{left: "100px", top: "120px"}
   {left: ["0px", "100px"], top: ["20px", "120px"]}
   {left: ["0px", "100px"], top: ["20px", {offset: 0.7, value: "120px"}]}
   {left: {offset: 0, value: "100px"}, top: ["20px", {offset: 0.7, 
value: "120px"}]}
   {left: ["100px", {offset: 0.55, value: "50px"}], top: ["20px", 
{offset: 0.4, value: "120px"}, {offset: 0.7, value: "100px"}]}
     transform: ['translate(100px)', 'translate(200px)', 
'translate(300px)', 'translate(100px)'],
     position: ['absolute', 'absolute']

The "chosen" syntax is closer to CSS. The "prodigal" syntax is 
particularly nice for lists of values for a given property. Would be 
nice to support both. Question, can we do this without complicating 
things too much?

Related question: Why does getFrames return the partially-normalized 
keyframes? We could match the specified / calculated pattern we have 

Discussed possible return values including returning both "specified" 
and "computed" (i.e. normalized) keyframes.

Specified: May not include offsets when auto-distribute behaviour is 
desired. This is the preferred form if you want to add in extra 
keyframes and have them be automatically spaced. It is also nice because 
you can make assumptions about the structure of the data.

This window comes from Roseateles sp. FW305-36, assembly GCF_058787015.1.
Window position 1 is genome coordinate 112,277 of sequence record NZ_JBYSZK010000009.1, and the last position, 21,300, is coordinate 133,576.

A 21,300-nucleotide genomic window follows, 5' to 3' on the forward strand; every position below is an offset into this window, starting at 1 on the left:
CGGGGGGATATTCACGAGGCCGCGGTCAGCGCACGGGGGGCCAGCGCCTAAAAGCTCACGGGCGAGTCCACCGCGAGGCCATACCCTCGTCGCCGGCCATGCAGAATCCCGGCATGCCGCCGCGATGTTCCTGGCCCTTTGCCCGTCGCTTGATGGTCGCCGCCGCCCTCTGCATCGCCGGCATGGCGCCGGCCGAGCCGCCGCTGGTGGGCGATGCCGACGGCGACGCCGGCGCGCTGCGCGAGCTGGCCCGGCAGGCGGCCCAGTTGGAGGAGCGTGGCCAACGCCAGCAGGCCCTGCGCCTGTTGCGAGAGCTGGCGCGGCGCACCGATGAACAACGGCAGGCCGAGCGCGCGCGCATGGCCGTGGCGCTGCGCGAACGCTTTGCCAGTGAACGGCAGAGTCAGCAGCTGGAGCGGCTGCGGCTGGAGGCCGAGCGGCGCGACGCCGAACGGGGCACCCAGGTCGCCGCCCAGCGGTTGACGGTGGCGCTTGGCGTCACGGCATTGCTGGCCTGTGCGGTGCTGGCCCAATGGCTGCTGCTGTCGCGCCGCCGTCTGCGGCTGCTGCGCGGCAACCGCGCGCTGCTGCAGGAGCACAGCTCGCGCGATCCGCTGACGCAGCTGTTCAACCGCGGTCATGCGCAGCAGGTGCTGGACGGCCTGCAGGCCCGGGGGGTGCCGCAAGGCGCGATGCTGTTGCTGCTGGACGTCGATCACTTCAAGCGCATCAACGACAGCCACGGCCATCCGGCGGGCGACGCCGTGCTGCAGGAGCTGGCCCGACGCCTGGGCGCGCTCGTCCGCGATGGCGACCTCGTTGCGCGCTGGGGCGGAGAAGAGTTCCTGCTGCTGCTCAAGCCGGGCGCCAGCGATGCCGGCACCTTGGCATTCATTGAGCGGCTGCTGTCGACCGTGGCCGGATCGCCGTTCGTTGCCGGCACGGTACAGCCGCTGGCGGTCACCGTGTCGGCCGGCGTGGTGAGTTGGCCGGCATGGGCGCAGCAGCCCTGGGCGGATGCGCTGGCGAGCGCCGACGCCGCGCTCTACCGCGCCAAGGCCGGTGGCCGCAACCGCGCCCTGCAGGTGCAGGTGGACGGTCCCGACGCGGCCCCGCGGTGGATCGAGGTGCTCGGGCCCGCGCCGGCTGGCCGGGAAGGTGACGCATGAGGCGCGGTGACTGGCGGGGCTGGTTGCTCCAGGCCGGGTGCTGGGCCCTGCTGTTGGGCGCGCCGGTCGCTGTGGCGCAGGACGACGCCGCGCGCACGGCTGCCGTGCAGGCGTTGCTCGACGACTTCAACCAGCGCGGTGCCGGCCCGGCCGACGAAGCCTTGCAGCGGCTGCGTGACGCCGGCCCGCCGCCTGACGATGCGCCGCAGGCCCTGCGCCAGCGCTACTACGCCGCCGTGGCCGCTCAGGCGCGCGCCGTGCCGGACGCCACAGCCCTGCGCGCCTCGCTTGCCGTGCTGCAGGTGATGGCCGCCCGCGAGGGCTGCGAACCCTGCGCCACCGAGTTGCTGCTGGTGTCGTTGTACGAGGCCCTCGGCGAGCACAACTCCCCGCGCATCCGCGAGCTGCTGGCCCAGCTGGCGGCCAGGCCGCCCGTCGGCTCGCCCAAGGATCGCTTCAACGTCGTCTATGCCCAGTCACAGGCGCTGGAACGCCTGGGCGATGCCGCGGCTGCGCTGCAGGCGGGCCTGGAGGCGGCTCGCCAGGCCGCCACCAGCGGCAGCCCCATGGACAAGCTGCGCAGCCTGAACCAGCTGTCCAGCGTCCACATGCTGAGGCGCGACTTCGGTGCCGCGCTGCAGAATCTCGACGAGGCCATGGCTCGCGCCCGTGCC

Computed (normalized): Allows you to inspect how keyframes got 
distributed and see which properties are supported etc.

Observation: Most JS animation APIs don't give you either. Presumably 
the thought is, "If you need the original object, hold onto it 
yourself". So if we were to only return one, it should probably be the 
computed value.

The computed/normalized result would follow the per-offset syntax. This 
will produce more intuitive results for keyframes coming from CSS. For 
input specified using the per-property notation we would split up the 
keyframes so there is one keyframe per property value to avoid offset 
alignment issues.

ACTION: Doug to work out what this would look like from an API point of view


This is partly based on the following use case involving paths:

Synchronizing with a paced path

  new ParGroup([
   // some complicated animation
   [red, blue, green]
   // a path animation
   [seg1, seg2, seg3]

Where do you put the 'paced' timing function? It doesn't work on the 
ParGroup, but won't apply to the complicated animation if placed on the 
path animation

 > This is interesting (not critical, but useful, and with some effort 
it can be worked around) but we will defer this to the separate spec on 
timing functions. We should also consider how to set this up declaratively.

(In particular, it is currently not too difficult to align animations to 
occur at certain points along a path animation based on *path length*